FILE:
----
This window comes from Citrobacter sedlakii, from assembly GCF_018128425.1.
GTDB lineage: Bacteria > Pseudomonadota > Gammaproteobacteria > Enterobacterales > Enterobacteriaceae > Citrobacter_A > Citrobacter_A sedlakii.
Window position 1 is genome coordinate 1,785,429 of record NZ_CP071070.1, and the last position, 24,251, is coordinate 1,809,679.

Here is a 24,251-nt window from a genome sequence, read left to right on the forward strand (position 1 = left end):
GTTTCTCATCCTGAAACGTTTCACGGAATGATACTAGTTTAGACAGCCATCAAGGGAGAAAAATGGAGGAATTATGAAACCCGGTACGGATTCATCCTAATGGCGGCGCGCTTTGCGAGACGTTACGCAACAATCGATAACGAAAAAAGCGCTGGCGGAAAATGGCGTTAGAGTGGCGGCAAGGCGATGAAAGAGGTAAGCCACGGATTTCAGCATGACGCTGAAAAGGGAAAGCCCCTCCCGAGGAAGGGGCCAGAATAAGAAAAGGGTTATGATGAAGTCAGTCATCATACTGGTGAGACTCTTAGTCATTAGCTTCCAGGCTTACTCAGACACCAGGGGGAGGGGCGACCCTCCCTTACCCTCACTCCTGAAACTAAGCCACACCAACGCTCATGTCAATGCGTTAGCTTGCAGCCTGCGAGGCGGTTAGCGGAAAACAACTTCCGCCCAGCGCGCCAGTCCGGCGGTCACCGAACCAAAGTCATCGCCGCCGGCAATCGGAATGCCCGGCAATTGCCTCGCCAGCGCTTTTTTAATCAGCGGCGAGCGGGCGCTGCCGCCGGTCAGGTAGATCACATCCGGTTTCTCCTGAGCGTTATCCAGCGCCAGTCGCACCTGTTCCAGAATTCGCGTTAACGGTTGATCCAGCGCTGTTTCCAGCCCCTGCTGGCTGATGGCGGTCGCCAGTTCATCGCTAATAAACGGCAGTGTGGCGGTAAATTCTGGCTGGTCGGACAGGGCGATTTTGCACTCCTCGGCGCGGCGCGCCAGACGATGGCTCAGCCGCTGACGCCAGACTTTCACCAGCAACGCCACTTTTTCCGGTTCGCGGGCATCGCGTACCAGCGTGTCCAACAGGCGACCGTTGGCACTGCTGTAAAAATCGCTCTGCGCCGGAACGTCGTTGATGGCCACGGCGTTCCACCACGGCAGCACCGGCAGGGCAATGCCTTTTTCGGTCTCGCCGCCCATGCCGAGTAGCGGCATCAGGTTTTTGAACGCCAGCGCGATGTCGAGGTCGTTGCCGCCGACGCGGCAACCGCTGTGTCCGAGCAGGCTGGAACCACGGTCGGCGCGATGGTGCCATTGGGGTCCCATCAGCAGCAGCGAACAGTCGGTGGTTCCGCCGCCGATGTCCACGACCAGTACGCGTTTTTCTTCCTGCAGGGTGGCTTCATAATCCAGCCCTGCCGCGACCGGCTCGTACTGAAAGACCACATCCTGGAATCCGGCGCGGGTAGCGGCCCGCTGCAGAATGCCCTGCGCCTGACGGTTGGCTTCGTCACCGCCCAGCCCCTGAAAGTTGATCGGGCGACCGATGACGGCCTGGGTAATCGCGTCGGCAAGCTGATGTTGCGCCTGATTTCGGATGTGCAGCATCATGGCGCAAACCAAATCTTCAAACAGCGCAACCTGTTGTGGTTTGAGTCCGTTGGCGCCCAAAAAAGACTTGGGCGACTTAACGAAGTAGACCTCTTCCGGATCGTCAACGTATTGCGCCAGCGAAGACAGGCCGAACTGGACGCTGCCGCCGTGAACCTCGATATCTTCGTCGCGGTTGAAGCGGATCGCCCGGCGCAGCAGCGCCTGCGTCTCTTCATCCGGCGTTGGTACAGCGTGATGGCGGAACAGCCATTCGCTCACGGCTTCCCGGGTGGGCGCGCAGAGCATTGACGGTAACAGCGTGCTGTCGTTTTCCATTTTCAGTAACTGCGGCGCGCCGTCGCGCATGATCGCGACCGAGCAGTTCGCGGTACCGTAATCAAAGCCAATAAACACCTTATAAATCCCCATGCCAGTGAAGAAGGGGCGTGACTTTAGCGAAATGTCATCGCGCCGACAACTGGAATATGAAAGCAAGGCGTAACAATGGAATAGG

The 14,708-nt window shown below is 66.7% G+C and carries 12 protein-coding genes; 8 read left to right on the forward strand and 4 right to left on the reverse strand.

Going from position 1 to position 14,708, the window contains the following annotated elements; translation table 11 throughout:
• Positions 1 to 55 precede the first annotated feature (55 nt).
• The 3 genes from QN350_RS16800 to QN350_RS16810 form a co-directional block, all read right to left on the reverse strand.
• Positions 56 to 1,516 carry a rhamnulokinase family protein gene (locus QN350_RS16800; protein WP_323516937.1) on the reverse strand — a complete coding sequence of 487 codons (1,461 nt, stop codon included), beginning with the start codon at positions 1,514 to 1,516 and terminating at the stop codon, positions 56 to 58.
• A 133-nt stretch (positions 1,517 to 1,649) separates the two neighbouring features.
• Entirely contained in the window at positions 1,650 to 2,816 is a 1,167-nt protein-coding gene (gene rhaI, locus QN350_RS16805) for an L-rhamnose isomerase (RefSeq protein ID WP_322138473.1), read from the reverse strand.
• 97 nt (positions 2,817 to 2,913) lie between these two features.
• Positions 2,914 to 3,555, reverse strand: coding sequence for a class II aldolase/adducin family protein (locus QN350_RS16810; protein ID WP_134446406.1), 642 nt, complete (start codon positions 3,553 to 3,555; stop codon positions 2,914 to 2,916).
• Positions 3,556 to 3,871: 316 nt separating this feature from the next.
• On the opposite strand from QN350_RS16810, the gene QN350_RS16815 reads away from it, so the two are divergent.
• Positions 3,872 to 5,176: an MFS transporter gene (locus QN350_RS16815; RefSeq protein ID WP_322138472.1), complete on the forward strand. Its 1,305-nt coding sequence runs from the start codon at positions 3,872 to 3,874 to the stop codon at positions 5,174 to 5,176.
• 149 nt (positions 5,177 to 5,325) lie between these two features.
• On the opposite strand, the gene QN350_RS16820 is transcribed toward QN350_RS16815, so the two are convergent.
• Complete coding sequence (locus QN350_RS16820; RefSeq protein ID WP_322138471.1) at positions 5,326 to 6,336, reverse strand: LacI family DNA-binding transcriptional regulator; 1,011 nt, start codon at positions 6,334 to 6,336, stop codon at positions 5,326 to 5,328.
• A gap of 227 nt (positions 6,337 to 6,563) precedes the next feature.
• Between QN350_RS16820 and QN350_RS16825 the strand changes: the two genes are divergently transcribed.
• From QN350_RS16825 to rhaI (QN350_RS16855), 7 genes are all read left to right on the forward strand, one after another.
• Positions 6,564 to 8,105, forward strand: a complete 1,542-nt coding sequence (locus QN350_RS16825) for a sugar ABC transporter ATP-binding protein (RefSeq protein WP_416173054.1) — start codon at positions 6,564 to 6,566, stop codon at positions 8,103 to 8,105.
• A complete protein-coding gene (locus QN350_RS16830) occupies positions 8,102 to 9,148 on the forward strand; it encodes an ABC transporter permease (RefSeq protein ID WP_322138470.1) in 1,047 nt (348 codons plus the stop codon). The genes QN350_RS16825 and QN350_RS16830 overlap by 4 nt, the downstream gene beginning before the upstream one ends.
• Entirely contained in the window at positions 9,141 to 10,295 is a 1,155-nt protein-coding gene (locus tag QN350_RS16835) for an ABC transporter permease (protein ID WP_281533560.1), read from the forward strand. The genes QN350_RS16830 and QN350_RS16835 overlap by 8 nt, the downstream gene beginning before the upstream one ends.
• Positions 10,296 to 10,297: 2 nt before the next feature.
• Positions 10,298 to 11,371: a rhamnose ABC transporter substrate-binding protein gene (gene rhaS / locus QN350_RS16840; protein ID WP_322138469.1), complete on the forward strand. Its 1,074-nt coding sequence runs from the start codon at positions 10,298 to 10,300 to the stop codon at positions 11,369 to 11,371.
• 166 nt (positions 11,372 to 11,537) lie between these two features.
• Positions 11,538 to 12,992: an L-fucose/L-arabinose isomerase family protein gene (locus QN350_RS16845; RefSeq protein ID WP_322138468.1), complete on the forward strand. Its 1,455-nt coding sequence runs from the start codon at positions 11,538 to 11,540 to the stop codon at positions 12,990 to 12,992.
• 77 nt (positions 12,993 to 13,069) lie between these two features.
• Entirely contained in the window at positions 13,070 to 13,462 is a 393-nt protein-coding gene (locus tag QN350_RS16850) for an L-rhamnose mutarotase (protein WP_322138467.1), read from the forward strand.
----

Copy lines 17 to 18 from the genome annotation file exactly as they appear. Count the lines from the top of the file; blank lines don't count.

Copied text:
• Positions 3,872 to 5,176: an MFS transporter gene (locus QN350_RS16815; RefSeq protein ID WP_322138472.1), complete on the forward strand. Its 1,305-nt coding sequence runs from the start codon at positions 3,872 to 3,874 to the stop codon at positions 5,174 to 5,176.
• 149 nt (positions 5,177 to 5,325) lie between these two features.